Carlson’s name has become a synonym for the activist-endorsed development plan for the neighborhood—a plan that aims to strictly regulate the height and density of future Harvard buildings and make the statements emblazoned on Carlson’s sign a reality.
The Cambridge City Council has only two opportunities—tonight and next Monday—to vote on the so-called Carlson petition and the more moderate zoning plan submitted by the planning board or to cobble together a compromise.
With all of the city councillors up for re-election on Nov. 4, residents of the traditionally working class neighborhood along the Charles River are demanding that the council protect their interests and limit Harvard’s growth.
“I think the way the councillors handle this issue will either draw the community to support their re-election or cause them to work hard to dethrone those who have not been sensitive to the community,” says Alan Joslin, a member of the Kerry Corner Improvement Association, a group representing the city blocks nearest Mather House.
Council members and Harvard officials have been meeting behind closed doors to try to hammer out a last-minute compromise—although no one is sure when that last minute will be.
Councillor Brian P. Murphy ’86-’87, who has been at the forefront of compromise efforts, says the vote will probably happen next Monday. But resident Carol Bankerd says several city council members have told her they expect the rezoning to be on tonight’s agenda.
Although local activists say they hope a compromise between Harvard and the neighborhood can be reached, several say they think the Carlson petition will have enough votes on the council to pass if the negotiations fall through.
“I think that all parties involved believe that a negotiated deal will be in everyone’s best interest, and so I sincerely hope that will happen rather than having to pass the Carlson petition,” says Alec Wysoker ’84. “But if the negotiated solution doesn’t happen, then I think the Carlson petition will be passed.”
Through the more than three years that Harvard and Riverside have been battling over the University’s right to build, the debate has often centered on Harvard’s notorious history of development in Riverside—a history that has included buying out small houses to build large, unpopular buildings like Mather Tower and Peabody Terrace.
“This is obviously one of our more difficult community challenges,” says Harvard’s Vice President of Government, Community and Public Affairs Alan J. Stone. “That’s the biggest challenge, overcoming the gravity of negative history.”
After three years of discussion and several months of negotiation, history still hangs in the forefront of many minds—and Harvard’s ability to develop a handful of its remaining Cambridge sites still hangs in the balance.
The Mahoney’s site on Memorial Drive is a site that has “eluded resolution for three decades,” says Harvard’s Senior Director of Community Relations Mary H. Power.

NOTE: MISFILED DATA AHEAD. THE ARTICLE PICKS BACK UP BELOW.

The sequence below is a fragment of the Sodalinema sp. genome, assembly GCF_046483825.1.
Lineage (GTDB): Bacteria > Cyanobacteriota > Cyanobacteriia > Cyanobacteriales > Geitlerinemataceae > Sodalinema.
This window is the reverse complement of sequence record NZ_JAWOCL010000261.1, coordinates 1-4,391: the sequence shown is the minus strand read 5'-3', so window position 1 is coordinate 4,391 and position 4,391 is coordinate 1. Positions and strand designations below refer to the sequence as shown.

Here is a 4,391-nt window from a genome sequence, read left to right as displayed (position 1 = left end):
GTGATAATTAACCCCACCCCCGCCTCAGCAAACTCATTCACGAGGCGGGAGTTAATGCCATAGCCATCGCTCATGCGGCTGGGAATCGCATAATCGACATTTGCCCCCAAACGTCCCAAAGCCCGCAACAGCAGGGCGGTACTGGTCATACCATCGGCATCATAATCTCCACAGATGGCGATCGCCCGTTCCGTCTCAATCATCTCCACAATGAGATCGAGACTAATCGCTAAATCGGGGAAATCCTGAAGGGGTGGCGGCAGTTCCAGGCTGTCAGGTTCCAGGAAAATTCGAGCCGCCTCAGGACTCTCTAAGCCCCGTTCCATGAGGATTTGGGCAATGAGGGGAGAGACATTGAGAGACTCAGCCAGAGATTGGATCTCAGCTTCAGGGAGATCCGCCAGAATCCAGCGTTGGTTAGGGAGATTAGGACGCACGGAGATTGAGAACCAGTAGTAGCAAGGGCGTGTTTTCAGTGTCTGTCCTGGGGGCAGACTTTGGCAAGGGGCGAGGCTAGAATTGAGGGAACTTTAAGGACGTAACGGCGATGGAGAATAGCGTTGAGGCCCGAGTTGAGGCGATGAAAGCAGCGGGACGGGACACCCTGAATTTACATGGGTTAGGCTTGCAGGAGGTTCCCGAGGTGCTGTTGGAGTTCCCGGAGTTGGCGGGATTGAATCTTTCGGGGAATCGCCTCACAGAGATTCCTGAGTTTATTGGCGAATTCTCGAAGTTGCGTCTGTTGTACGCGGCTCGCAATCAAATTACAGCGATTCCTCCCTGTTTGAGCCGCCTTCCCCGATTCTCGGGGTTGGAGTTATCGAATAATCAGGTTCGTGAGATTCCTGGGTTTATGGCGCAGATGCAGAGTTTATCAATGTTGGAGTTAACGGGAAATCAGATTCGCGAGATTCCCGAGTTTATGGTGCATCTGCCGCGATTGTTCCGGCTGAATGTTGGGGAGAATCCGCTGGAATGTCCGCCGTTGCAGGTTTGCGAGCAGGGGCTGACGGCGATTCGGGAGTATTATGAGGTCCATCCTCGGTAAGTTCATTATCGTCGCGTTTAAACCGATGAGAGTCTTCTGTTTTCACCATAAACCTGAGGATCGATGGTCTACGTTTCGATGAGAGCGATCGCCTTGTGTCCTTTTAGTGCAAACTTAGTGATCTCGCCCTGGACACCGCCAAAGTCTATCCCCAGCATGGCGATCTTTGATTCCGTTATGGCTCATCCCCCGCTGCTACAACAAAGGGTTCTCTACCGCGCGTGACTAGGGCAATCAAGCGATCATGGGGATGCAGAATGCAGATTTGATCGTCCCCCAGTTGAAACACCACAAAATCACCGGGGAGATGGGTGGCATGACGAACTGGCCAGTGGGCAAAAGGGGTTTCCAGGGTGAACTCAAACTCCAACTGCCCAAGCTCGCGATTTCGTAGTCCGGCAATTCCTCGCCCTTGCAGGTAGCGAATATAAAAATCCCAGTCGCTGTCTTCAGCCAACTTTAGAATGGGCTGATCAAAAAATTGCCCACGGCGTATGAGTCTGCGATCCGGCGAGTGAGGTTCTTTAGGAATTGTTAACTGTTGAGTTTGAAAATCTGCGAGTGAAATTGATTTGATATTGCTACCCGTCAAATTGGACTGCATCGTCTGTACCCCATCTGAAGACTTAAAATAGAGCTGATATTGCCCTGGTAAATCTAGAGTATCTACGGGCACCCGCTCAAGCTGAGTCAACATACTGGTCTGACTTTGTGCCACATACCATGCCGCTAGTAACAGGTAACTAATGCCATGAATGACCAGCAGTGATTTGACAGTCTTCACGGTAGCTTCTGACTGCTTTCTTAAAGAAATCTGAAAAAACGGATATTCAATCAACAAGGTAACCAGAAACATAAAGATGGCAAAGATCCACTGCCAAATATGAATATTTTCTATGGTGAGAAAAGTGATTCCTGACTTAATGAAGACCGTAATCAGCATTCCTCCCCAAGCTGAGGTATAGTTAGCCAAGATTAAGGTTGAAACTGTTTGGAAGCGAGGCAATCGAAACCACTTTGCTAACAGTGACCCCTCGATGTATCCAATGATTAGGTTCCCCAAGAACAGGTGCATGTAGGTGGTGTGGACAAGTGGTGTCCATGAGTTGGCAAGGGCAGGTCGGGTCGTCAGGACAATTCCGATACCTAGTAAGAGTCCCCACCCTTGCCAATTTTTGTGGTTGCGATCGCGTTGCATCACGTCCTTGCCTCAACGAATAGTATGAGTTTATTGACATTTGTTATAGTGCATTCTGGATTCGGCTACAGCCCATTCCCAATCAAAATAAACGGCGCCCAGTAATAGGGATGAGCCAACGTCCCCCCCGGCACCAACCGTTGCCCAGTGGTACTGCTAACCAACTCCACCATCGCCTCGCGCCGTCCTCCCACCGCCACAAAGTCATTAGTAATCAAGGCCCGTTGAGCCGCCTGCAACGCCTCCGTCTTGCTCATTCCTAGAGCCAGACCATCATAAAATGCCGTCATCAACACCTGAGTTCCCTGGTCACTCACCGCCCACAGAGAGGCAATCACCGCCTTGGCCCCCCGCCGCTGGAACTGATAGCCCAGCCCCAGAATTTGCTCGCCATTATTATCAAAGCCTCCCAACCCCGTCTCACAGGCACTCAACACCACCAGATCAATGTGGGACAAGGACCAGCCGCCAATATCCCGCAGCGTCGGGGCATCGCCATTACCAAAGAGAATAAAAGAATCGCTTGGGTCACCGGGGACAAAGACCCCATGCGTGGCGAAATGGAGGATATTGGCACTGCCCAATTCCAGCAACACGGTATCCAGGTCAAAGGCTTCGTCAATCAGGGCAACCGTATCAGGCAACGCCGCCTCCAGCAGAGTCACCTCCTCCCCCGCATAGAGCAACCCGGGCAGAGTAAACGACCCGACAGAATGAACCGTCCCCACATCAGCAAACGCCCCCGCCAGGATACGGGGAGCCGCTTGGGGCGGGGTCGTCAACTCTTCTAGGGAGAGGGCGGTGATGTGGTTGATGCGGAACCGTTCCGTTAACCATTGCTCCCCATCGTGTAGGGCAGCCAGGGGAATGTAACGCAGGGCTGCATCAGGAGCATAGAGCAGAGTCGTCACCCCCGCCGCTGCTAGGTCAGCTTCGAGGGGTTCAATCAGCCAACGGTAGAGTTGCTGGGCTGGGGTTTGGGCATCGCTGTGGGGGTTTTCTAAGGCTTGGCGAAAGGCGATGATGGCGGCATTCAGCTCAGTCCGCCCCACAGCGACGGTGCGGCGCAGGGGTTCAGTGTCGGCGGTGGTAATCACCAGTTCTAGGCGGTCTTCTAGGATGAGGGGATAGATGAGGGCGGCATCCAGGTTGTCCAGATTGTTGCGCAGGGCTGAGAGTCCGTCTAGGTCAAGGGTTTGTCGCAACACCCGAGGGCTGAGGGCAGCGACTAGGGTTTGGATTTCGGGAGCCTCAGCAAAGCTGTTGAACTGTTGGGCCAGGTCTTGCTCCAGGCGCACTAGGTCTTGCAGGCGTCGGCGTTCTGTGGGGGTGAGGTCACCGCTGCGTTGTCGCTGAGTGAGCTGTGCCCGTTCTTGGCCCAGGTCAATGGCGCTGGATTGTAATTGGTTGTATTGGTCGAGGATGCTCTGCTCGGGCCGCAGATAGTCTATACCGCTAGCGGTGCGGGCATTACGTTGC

In 2000—the beginning of the most recent incarnation of the old battle—Harvard proposed a modern art museum for the site. Neighborhood activists, strongly opposed to the proposal, took their case to the city council and fought for and won a moratorium on all building in Riverside.
At the time, the neighborhood had extremely permissive zoning that allowed for buildings of up to 120 feet.
In the meantime, the city manager appointed a group of Riverside residents and one Harvard representative to debate and develop new zoning for the entire neighborhood—with a special eye towards a few Harvard-owned sites.
The plan that ultimately emerged from that process formed the basis for the Carlson petition.
Although at the time the study committee wrapped up its work, many said they regretted that they couldn’t zone the site into a park, the resultant zoning was still very tough: the Carlson petition would cut permitted heights on the Mahoney’s site from 120 feet to 24 feet.
The city’s planning board, which reviewed the Carlson petition and deemed it too punitive, submitted an alternate petition which would allow heights of up to 45 feet, with an option for the University to obtain special permits for even taller buildings.
Harvard officials have submitted formal written opposition to both the Carlson petition and the planning board’s petition, calling both excessively restrictive.
Harvard officials currently say they hope to build graduate student apartments on the Mahoney’s site and housing for faculty and affiliates in Kerry Corner.
As the largest landowner in the affected property, the University’s opposition means that either petition could only pass if seven of the nine councillors vote for it.
With the Oct. 28 deadline for council action fast approaching, Harvard representatives have been engaged in ongoing discussions with Murphy and David P. Maher, the councillors who co-chair the city’s Ordinance Committee.
Maher and Murphy emphasize that their goal is to reach a compromise that will receive the votes it needs to pass.